So far, most agencies have not announced details of any plans to cut back on work hours for federal employees – although the Justice Department and NLRB are exceptions.
Some employees in U.S. Attorney’s offices have received notices that they could be furloughed for up to 14 days between April 21 and Sept. 30, the Washington Post reported. William J. Hochul Jr., the U.S. attorney for Western New York, did not return a phone call seeking comment on the furloughs.
At the local office of the NLRB, all employees have been notified that they could be furloughed for up to 30 calendar days, said Rhonda Ley, the agency’s regional director.
For most federal workers, though, sequestration still means uncertainty.
At the Niagara Falls Air Reserve Station, for example, employees know they might be furloughed as of April 21, and they know that a major construction project involving a new flight simulator is on hold. But that’s all they know.
“There’s an aura of caution here,” said Maj. Andrea Pitruzzella, public affairs officer for the 914th Airlift Wing at the base, who said stress management services will be made available to employees who may be furloughed.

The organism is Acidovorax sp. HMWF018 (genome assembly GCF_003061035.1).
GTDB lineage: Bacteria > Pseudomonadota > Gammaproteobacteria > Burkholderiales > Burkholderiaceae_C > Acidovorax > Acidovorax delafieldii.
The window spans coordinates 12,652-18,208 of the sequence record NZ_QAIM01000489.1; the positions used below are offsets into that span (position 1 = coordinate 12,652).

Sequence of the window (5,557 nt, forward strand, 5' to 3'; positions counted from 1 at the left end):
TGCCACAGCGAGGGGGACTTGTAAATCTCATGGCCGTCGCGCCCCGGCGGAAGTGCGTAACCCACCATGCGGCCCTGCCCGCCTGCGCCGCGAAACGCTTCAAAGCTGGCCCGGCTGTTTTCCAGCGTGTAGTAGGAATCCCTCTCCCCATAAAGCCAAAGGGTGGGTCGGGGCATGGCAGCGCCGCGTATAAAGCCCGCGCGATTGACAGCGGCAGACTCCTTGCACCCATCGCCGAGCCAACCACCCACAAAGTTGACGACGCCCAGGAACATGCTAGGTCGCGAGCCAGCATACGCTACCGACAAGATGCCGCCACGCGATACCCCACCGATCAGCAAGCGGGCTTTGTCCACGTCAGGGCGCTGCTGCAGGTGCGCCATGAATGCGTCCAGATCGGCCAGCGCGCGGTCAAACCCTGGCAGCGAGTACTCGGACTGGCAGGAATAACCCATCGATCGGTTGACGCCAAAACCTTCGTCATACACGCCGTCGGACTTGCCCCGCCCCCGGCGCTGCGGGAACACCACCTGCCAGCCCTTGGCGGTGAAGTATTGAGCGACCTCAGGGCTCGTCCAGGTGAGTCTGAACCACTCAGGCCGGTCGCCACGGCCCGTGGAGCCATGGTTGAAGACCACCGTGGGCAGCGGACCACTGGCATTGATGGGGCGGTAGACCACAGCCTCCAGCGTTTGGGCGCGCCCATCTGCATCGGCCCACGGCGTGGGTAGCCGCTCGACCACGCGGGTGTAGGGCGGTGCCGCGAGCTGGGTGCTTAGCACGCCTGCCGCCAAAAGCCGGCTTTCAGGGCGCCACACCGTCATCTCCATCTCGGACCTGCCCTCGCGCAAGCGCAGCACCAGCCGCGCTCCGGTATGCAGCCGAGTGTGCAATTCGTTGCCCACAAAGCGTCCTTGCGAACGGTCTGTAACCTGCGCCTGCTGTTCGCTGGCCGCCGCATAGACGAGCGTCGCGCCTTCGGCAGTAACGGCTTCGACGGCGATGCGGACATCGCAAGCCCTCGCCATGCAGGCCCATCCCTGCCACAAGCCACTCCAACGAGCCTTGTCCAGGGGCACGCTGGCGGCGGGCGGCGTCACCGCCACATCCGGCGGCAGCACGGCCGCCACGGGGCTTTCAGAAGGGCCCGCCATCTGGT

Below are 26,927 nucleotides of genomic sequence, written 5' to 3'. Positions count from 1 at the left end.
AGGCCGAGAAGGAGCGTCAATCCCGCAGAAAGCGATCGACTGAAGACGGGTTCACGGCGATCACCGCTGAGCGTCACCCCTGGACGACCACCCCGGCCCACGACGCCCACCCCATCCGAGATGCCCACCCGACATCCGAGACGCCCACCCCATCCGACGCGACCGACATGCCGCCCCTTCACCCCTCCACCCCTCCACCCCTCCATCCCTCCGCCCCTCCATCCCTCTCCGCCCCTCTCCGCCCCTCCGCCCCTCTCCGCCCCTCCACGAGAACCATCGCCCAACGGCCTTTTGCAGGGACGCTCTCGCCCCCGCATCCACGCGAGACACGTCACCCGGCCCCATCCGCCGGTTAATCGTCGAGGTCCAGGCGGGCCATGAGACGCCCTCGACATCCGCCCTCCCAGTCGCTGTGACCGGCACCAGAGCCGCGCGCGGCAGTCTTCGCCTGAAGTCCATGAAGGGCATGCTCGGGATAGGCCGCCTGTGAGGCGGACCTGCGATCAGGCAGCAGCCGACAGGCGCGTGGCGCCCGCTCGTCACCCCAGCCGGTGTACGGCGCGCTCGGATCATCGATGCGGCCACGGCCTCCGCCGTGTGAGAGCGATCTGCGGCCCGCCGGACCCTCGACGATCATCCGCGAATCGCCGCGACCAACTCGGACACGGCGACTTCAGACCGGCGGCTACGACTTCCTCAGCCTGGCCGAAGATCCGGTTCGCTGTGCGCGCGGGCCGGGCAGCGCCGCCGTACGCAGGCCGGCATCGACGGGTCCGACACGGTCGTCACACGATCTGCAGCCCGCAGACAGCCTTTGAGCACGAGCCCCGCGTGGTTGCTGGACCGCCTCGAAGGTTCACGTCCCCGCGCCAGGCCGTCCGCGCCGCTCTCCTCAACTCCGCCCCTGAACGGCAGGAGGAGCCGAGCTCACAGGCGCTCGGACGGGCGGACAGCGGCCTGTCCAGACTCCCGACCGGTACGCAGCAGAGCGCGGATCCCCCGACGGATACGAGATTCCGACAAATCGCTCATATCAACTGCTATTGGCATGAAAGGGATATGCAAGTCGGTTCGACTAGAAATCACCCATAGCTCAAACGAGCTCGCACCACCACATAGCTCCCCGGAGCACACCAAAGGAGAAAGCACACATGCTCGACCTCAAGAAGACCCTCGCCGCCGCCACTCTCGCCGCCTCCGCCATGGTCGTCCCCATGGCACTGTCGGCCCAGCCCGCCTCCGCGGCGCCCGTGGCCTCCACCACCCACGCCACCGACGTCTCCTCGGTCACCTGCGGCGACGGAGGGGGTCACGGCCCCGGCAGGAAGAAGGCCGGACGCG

“We’re preparing for the worst but hoping for the best,” she added. “What this means, what the impact will be, we just don’t know.”
The same can be said for Robert T. Brady, chairman of Moog Inc. of East Aurora, whose defense unit employs more than 1,500 people in the region – and could suffer cutbacks because of sequestration.
“We don’t know how sequestration will be implemented by the Department of Defense,” Brady said. “We don’t know how long it will take them or how they intend to do it.”
School districts in Buffalo and around the nation, which face cuts in federal funding for educating the disadvantaged and the handicapped, face a slightly more certain outlook.
Buffalo Public Schools stand to lose $2.54 million in federal aid, but that cut won’t take effect until the 2013-14 school year, said Elena Cala, spokeswoman for the district.
“We’re just going to have to wait and watch and see how it affects our planning for the coming year,” Cala said.